Coming back to the screens, I counted four more in the rear: two tablets behind the backrests, one at the bottom for the climate control and another integrated into the centre armrest when the fifth seat is not in use.

Better than nothing

I drove the U8, it's true, but I didn't say how long. Unfortunately, there were only two laps on the programme on the aforementioned track in Guangdong. But you know what? That's better than nothing, also because - as I mentioned earlier - I had a lot of fun. An electric all-wheel drive that skilfully and unobtrusively plays with torque is perhaps the best way to make fast progress on a wet track.

YangWang U8, first contact

YangWang U8

The YangWang U8 knows how to drift easily and perform pleasant, controlled stunts even on the huge 275 tyres. The thrust is hard to describe. Acceleration is rapid, but the electronically controlled air suspension stops the pitching superbly. When cornering, on the other hand, there are no miracles to be performed. I was impressed by the light but not insensitive steering.

YangWang U8, first contact

YangWang U8

These are the impressions I got from the short test drive. As for the drivetrain of the U8, it is particularly ingenious. As I said, it is a combination of a 2.0-litre petrol engine and four electric motors. The interesting thing is that the petrol engine only functions as a power generator, i.e. it is not a traction motor. This is similar to the Mazda MX-30 R-EV.

But that's not all, because the U8 is also plug-in capable as it has a 49 kWh battery which, according to the manufacturer, enables a range of around 112 miles. According to the manufacturer, the combined range is 621 miles.

YangWang U8, first contact

YangWang U8

A special plug-in system that is set to equip many other BYD Group models in further configurations, starting with the Seal U DM-i, will be launched on the European market in 2024. I can't wait to drive this car, this time not so much to be amazed by its performance, but to test the real efficiency of its powertrain. Let's just hope it doesn't rain.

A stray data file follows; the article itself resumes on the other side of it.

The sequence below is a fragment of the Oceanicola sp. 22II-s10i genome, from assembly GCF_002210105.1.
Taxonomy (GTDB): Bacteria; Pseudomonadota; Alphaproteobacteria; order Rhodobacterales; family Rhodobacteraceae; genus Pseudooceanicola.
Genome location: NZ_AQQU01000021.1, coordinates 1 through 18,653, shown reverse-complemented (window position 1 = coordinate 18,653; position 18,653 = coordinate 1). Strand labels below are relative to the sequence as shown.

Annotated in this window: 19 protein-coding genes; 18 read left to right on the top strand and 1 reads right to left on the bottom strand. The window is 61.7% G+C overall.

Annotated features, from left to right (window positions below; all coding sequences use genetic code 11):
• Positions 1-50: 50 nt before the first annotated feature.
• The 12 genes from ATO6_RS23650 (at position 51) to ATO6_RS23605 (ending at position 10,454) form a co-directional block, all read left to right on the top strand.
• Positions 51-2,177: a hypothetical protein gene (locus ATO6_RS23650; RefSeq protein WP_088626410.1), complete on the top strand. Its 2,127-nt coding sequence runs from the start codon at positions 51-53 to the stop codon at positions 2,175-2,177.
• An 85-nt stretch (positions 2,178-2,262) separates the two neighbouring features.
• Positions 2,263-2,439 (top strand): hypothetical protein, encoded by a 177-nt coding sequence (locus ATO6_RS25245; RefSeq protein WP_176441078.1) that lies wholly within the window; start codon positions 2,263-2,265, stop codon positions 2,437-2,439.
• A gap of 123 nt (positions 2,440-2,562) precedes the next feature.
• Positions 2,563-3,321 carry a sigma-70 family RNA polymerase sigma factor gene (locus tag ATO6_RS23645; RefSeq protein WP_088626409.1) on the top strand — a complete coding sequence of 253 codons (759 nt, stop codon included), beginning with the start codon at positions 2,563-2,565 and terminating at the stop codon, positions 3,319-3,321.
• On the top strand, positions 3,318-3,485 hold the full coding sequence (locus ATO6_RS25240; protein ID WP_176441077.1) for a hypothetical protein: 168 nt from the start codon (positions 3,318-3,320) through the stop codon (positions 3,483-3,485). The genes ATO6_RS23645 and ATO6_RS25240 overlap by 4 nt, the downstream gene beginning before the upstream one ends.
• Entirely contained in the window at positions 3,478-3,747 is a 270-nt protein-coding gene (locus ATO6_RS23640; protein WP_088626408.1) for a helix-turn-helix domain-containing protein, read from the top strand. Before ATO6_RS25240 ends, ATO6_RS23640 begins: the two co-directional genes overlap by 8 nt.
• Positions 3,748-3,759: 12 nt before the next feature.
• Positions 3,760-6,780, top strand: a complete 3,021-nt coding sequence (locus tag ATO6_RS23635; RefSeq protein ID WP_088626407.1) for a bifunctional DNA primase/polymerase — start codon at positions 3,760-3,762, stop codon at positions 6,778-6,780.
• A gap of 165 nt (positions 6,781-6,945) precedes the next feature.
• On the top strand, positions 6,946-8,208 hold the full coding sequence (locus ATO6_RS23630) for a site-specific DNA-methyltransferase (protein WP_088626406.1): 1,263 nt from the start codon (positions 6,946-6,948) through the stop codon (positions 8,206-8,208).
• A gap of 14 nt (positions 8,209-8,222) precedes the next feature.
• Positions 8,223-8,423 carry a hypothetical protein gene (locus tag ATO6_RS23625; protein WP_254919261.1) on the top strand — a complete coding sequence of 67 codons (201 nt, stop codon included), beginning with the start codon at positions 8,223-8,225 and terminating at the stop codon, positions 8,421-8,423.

More than a car, a manifesto

One of the advantages of the U8 is the fact that the motors can move the wheels independently, allowing it to turn itself in a "tank turn" just like the new Mercedes G 580 Electric. A function that is certainly more beautiful than useful, but it is only one extreme of functions that are perhaps more useful on slippery terrain.

Yangwang U8 Premium Edition

YangWang U8

There would be so much more to say about the innovations in the U8, from the central control unit developed with Nvidia to the technological features that include the wide use of Lidar (did you notice the three little humps on the roof?) or, once again, the first full integration with a drone housed inside the roof.

OK, I know many of you were already thinking "Yeah, but what's the point?" when you read the title of this article. Perhaps nothing in practice, but the U8 is certainly more than a car. It is a clear demonstration of the level of technology that cars have today, at least some of them that are produced in China. So it seems clear to me, it's time to abandon all preconceptions.

Gallery: YangWang U8, first contact